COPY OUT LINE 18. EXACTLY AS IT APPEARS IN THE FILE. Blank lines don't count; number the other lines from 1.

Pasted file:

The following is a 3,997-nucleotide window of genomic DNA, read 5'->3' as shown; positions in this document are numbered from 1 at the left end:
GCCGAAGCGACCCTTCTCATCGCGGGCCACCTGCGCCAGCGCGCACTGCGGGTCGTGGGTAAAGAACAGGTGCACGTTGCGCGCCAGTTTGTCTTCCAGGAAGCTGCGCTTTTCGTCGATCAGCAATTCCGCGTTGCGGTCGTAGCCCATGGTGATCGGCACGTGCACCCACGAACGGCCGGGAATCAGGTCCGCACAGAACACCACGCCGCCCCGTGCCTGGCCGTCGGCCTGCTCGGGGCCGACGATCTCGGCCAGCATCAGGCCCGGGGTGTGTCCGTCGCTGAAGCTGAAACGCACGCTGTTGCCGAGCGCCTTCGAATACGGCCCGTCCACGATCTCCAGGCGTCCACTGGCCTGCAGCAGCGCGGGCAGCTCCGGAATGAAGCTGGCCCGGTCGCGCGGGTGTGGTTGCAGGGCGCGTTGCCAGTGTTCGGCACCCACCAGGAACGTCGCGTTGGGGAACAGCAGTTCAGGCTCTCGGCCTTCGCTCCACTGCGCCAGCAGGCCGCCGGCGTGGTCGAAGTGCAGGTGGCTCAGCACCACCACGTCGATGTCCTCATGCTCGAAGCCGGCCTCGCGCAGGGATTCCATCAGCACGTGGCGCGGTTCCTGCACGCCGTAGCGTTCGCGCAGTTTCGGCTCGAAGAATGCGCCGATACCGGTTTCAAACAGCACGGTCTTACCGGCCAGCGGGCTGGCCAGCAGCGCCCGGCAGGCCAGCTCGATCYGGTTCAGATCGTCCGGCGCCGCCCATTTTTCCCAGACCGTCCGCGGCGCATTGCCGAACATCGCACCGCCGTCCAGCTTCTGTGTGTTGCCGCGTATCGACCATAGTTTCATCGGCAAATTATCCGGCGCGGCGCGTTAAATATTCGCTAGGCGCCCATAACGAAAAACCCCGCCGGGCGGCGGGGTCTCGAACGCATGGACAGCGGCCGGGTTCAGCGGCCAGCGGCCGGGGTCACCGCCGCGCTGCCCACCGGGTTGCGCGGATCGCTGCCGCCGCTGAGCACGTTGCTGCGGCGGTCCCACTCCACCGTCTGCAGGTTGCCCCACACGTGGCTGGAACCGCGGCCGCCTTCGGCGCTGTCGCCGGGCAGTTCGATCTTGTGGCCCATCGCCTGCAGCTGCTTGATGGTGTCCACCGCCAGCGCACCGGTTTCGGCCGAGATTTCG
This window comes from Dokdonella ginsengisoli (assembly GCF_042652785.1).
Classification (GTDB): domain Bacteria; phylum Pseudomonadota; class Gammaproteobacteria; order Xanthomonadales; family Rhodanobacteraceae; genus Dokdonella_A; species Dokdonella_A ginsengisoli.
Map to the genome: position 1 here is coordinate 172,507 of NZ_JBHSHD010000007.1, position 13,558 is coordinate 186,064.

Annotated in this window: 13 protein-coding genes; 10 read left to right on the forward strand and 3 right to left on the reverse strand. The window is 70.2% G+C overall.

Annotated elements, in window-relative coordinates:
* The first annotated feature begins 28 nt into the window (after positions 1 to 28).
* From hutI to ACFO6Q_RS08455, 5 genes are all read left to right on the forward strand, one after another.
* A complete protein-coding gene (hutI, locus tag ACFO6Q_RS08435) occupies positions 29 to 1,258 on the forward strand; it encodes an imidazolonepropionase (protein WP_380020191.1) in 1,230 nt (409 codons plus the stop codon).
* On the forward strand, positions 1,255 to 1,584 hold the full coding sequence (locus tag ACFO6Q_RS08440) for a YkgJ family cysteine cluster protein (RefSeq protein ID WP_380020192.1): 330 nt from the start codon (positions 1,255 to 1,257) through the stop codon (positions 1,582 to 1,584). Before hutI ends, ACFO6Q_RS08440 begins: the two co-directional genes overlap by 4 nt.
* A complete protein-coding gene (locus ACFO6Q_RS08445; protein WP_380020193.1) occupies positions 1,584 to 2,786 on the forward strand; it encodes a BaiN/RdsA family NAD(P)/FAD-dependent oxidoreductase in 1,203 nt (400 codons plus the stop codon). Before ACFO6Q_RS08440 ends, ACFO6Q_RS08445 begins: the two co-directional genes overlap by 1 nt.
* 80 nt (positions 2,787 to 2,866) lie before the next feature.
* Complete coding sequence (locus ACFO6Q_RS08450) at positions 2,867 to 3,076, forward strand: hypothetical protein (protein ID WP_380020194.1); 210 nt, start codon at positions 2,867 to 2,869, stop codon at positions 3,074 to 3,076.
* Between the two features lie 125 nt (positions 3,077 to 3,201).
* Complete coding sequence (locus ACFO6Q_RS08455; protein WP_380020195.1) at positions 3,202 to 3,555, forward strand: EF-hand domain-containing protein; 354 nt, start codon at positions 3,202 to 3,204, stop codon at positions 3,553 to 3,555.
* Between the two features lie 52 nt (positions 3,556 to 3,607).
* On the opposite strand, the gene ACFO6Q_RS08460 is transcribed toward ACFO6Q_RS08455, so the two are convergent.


* On the opposite strand, the gene ACFO6Q_RS08460 is transcribed toward ACFO6Q_RS08455, so the two are convergent.